The Young's procedure for severe epistaxis from hereditary hemorrhagic telangiectasia

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Surgical treatment of epistaxis in hereditary hemorrhagic telangiectasia (HHT) has historically been managed with the laser procedure or the septodermoplasty procedure. For transfusion-dependent patients with severe epistaxis we have been performing the Young's procedure or surgical closure of the nostrils. The objective of this study was to report treatment of severe epistaxis related to HHT with the Young's procedure and assess patient outcome.


Patients with severe iron or blood transfusion‐dependent epistaxis who underwent a Young's procedure in three otolaryngology HHT centers were reviewed. Patients were evaluated for postoperative epistaxis and subjective outcome.


Forty-three patients underwent a Young's procedure for severe epistaxis and were observed for a mean of 34 months. The procedure was well tolerated by all patients and 30 of 36 patients (83%) experienced complete cessation of bleeding after the Young's procedure. Patients had a mean increase in hemoglobin of 4.68 g/dL after the procedure. The average Glasgow Benefit Inventory score after surgery was 43.56. No patients requested a reversal of the procedure.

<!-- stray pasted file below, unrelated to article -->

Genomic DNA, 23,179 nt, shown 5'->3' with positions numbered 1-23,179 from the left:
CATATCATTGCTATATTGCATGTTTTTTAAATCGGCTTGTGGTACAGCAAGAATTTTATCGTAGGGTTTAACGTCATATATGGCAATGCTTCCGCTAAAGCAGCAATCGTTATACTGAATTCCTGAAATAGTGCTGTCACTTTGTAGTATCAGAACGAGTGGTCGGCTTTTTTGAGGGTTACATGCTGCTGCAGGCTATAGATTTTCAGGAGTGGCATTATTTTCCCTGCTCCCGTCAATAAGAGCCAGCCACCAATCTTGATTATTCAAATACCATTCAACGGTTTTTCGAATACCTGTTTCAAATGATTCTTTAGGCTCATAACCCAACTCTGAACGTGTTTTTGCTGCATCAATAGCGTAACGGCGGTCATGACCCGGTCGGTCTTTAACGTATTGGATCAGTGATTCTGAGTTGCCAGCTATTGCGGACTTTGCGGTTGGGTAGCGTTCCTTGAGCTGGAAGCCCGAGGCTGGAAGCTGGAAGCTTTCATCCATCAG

The Young's procedure is a safe and efficacious procedure with complete cessation of epistaxis in most patients with severe epistaxis and HHT.

Keywords: Epistaxis; Glasgow Benefit Inventory; HHT; Young's procedure; hereditary hemorrhagic telangiectasia; nostril closure; septodermoplasty

Document Type: Research Article


Affiliations: Department of Surgery, St. Vincent’s Medical Center, Bridgeport, Connecticut, USA

Publication date: September 1, 2012

More about this publication?
  • The American Journal of Rhinology & Allergy, is a peer reviewed, scientific publication committed to expanding knowledge and publishing the best clinical and basic research within the fields of Rhinology & Allergy. Its focus is to publish information which contributes to improved quality of care for patients with nasal and sinus disorders. Its primary readership consists of otolaryngologists, allergists, and plastic surgeons. Published material includes peer-reviewed original research, clinical trials and review articles.

    Articles marked "F" offer free full text for personal noncommercial use only.

    Previously published as American Journal of Rhinology, the journal is indexed in Thomson Reuters Web of Science and Science Citation Index, plus the National Library of Medicine's PubMed service.
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